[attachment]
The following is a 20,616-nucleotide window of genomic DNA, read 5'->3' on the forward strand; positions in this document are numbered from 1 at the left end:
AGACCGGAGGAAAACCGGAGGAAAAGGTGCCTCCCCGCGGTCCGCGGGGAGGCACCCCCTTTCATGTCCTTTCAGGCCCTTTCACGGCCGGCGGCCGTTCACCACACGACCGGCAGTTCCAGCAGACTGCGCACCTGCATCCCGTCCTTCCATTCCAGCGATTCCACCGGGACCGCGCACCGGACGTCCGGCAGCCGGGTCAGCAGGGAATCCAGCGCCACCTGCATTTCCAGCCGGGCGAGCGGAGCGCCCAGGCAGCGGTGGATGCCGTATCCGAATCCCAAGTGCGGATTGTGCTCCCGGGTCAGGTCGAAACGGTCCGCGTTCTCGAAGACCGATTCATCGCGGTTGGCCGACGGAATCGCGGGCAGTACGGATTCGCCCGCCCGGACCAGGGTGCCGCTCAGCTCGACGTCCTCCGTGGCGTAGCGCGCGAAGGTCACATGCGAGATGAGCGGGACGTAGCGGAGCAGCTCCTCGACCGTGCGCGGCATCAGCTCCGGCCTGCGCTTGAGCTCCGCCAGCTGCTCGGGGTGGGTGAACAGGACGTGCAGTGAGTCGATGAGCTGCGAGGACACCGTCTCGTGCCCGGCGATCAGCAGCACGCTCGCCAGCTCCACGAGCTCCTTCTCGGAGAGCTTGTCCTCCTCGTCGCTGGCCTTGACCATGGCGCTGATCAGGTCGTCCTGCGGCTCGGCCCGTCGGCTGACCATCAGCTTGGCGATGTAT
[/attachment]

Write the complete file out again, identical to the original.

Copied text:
The following is a 20,616-nucleotide window of genomic DNA, read 5'->3' on the forward strand; positions in this document are numbered from 1 at the left end:
AGACCGGAGGAAAACCGGAGGAAAAGGTGCCTCCCCGCGGTCCGCGGGGAGGCACCCCCTTTCATGTCCTTTCAGGCCCTTTCACGGCCGGCGGCCGTTCACCACACGACCGGCAGTTCCAGCAGACTGCGCACCTGCATCCCGTCCTTCCATTCCAGCGATTCCACCGGGACCGCGCACCGGACGTCCGGCAGCCGGGTCAGCAGGGAATCCAGCGCCACCTGCATTTCCAGCCGGGCGAGCGGAGCGCCCAGGCAGCGGTGGATGCCGTATCCGAATCCCAAGTGCGGATTGTGCTCCCGGGTCAGGTCGAAACGGTCCGCGTTCTCGAAGACCGATTCATCGCGGTTGGCCGACGGAATCGCGGGCAGTACGGATTCGCCCGCCCGGACCAGGGTGCCGCTCAGCTCGACGTCCTCCGTGGCGTAGCGCGCGAAGGTCACATGCGAGATGAGCGGGACGTAGCGGAGCAGCTCCTCGACCGTGCGCGGCATCAGCTCCGGCCTGCGCTTGAGCTCCGCCAGCTGCTCGGGGTGGGTGAACAGGACGTGCAGTGAGTCGATGAGCTGCGAGGACACCGTCTCGTGCCCGGCGATCAGCAGCACGCTCGCCAGCTCCACGAGCTCCTTCTCGGAGAGCTTGTCCTCCTCGTCGCTGGCCTTGACCATGGCGCTGATCAGGTCGTCCTGCGGCTCGGCCCGTCGGCTGACCATCAGCTTGGCGATGTAT